Category Archives: The African Revolution

CLR James and the idea of an African revolution

Events in Tunisia and Egypt have brought back the issue of revolution to international debate. Already I can feel my book, which was once called The African Revolution and has since become Africa’s Urban Revolution, moving with the times. It is too early to say whether North Africa’s “revolutions” will change the world as profoundly… Read More »

Classes for and against a liberal revolution

You may well ask how these separate factors might generate sustainable forms of enterprise capable of raising African economies to new levels in the near future. Economic success is always a contingent synthesis of existing and new conditions. There is no model of successful enterprise, just many stories of economic innovation waiting to be discovered… Read More »

Cultural sources of a liberal revolution in Africa

The classical liberal revolutions were sustained by three ideas: that freedom and economic progress require increased movement of people, goods and money in the market; that the political framework most compatible with this is democracy, putting power in the hands of the people; and that social progress depends on science, the drive to know objectively… Read More »

What might sustain rapid development in Africa soon?

Expectation of rapid economic improvement soon in Africa seems counter-intuitive at this time, especially given Africa’s symbolic role as the negation of ‘white’ superiority. Black people have played this role for centuries as the stigmatized underclass of an unequal world society organized along racial lines; and never more than now, when American and European dominance… Read More »

How far back to go in telling the stories?

Benson Eluma has done me the honour of writing a long post on Olumide Abimbola’s blog with the same title as this one. I am very grateful to Olu (Loomnie) for his intellectual companionship in general and for this collaboration in particular. Benson’s post refers to my previous one here, Africa’s hope, which in turn… Read More »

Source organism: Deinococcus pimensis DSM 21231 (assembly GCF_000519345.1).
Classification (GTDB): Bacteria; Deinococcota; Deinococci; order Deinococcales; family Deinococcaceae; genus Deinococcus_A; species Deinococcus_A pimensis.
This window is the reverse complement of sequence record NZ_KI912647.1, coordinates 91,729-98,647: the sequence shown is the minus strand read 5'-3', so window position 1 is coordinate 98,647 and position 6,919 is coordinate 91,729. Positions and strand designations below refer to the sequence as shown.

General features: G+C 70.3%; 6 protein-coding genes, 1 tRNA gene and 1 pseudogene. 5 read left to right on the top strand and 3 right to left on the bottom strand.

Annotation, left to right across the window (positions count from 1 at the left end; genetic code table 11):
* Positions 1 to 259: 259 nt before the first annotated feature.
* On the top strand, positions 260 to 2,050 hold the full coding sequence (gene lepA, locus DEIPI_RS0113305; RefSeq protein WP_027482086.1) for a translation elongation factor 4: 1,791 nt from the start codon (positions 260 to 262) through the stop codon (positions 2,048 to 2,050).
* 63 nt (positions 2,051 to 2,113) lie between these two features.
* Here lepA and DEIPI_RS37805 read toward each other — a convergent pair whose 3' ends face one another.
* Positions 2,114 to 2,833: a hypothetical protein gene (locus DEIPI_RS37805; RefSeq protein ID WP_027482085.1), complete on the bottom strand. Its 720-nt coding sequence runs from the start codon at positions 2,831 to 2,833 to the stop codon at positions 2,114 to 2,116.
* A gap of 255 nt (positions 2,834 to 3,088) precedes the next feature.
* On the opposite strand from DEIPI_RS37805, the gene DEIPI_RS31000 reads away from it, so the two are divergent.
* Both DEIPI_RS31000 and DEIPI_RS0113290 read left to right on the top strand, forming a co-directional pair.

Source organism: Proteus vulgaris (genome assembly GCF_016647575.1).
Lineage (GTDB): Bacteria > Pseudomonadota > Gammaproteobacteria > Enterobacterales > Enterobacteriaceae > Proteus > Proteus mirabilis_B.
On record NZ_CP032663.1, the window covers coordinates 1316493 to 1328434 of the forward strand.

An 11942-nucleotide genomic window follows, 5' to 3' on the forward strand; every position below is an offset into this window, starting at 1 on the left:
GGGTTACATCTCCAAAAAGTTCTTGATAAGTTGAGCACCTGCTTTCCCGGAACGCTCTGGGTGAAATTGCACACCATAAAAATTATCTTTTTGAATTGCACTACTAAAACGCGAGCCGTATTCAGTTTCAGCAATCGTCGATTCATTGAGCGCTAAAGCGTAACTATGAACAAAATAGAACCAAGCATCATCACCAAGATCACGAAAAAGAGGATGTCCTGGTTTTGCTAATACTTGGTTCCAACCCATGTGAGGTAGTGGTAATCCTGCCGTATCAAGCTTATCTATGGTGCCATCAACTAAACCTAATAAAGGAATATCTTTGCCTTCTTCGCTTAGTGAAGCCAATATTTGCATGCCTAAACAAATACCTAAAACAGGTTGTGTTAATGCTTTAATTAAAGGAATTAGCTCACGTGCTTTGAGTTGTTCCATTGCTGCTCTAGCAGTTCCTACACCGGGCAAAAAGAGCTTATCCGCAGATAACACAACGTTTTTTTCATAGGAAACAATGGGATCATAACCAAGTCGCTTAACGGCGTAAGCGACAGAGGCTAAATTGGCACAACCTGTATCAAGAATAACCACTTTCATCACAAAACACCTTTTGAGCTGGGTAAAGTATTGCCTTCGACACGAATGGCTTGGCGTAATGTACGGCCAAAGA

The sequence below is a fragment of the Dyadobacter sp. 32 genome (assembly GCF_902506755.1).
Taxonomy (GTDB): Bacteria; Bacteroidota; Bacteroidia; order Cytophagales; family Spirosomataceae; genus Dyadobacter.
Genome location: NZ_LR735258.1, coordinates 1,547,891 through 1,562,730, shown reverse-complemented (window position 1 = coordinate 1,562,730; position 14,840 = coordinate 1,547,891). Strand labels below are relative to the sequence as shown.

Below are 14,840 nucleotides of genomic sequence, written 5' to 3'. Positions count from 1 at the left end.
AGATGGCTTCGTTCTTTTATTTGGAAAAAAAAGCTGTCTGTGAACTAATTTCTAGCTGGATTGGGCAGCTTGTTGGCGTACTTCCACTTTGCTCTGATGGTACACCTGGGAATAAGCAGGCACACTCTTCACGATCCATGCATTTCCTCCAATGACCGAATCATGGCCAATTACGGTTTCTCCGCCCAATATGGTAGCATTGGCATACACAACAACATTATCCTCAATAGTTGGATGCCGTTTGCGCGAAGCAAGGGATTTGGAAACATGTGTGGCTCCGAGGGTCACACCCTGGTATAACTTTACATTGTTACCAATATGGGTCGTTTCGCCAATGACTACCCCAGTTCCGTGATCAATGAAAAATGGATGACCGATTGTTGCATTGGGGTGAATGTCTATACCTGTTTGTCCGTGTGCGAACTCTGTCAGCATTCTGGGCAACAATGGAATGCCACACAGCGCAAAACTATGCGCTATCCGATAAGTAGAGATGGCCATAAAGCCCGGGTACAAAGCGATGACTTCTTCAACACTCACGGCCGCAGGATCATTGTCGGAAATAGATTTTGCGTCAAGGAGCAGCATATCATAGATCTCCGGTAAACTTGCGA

The economy of Africa’s cities

When I started out in the 1960s, most of what anthropologists’ knew about African cities came from the Manchester school who worked in Central/Southern Africa, mainly in Northern Rhodesia (which became Zambia and was best known for the Copperbelt). Cities in this region had been largely built and were controlled by white settler regimes. The… Read More »

Africa’s urban revolution in the 20th century

This one is longer than usual, but it does contain the foundation of my book’s argument concerning how Africa arrived at the 21st century. In the spirit of blogging, I link it here to a piece in today’s FT by the Sudanese businessman Mo Ibrahim on the implications of his country’s impending breakup for Africa’s… Read More »

Africa in a convergent multi-polar world

Today’s Financial Times has a global economic analysis of considerable historical vision by Martin Wolf. He takes his key terms from Ken Pomeranz’s The Great Divergence: China, Europe and the Making of the Modern World Economy (2000). Pomeranz argued that a major gap between China and the West opened up in the late 18th century.… Read More »

Full circle: Africa’s moment has come

Not long ago the same Polity Press that asked me to review Négrologie and contracted me to write my own book sent me another French book on Africa for possible translation, Le Temps de l’Afrique by Jean-Michel Severino and Olivier Ray. Severino was until recently Director-General of the French Development Agency. My review was positive… Read More »